That fascination of repose, of secretive friendliness, which houses present at night, was gone. By the power of an open window, a black square in the moon-lighted wall, the farmhouse took on the aspect of a man-trap. Bolt assured Captain Vincent that the window would not have stopped him; he would have gone on all the same, though with an uncertain mind. But while he was thinking it out, there glided without a sound before his irresolute eyes from somewhere a white vision — a woman. He could see her black hair flowing down her back. A woman whom anybody would have been excused for taking for a ghost. “I won't say that she froze my blood, sir, but she made me cold all over for a moment. Lots of people have seen ghosts, at least they say so, and I have an open mind about that. She was a weird thing to look at in the moonlight. She did not act like a sleep-walker either. If she had not come out of a grave, then she had jumped out of bed. But when she stole back and hid herself round the corner of the house I knew she was not a ghost. She could not have seen me. There she stood in the black shadow watching for something — or waiting for somebody,” added Bolt in a grim tone. “She looked crazy,” he conceded charitably.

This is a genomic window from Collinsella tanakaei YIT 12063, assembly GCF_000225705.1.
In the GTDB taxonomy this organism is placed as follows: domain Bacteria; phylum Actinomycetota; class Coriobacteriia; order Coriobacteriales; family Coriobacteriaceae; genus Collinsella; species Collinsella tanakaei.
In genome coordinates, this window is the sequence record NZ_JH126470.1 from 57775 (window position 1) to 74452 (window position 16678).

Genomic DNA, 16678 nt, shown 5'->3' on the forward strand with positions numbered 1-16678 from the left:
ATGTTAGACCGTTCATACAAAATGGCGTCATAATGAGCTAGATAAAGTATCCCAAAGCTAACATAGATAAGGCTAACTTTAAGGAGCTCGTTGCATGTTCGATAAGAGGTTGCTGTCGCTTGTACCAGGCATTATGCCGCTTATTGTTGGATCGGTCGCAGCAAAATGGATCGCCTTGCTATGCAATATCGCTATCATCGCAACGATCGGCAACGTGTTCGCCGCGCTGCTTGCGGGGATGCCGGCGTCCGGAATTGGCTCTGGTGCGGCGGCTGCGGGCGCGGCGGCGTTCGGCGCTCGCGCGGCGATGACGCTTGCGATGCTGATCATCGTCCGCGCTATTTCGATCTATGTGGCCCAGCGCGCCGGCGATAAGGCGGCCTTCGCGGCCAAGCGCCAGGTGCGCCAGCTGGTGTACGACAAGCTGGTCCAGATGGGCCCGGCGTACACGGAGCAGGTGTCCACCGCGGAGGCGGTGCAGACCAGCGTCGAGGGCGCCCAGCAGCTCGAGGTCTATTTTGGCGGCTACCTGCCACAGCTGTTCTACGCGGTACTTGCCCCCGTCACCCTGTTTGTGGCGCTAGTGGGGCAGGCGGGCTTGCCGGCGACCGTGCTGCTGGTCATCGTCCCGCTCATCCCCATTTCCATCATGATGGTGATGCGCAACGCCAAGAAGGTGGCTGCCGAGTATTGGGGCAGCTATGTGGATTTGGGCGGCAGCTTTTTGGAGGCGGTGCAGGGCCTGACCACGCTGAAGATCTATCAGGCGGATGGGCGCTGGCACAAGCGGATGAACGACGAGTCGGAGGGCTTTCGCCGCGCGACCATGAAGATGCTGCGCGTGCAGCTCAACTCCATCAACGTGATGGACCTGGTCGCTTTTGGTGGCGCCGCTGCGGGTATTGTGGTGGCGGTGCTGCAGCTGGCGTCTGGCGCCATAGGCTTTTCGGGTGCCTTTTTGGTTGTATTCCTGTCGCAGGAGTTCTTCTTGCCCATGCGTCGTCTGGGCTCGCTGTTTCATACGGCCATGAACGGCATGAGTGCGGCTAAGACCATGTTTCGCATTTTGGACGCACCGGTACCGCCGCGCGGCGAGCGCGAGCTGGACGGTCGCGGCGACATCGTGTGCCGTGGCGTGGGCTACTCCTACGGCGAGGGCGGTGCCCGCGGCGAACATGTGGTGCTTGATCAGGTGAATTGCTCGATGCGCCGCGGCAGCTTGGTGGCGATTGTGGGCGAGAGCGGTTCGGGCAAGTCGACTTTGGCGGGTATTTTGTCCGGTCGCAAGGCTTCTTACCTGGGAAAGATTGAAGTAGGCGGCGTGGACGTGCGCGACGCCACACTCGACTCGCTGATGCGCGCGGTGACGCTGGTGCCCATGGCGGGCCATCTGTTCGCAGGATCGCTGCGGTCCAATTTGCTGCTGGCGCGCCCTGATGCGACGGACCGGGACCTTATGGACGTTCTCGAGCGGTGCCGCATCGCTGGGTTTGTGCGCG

One thing was clear to him: there had been changes in that farmhouse since his time. Bolt resented them, as if that time had been only last week. The woman concealed round the corner remained in his full view, watchful, as if only waiting for him to show himself in the open, to run off screeching and rouse all the countryside. Bolt came quickly to the conclusion that he must withdraw from the slope. On lowering himself from his first position he had the misfortune to dislodge a stone. This circumstance precipitated his retreat. In a very few minutes he found himself by the shore. He paused to listen. Above him, up the ravine and all round amongst the rocks, everything was perfectly still. He walked along in the direction of his boat. There was nothing for it but to get away quietly and perhaps. . .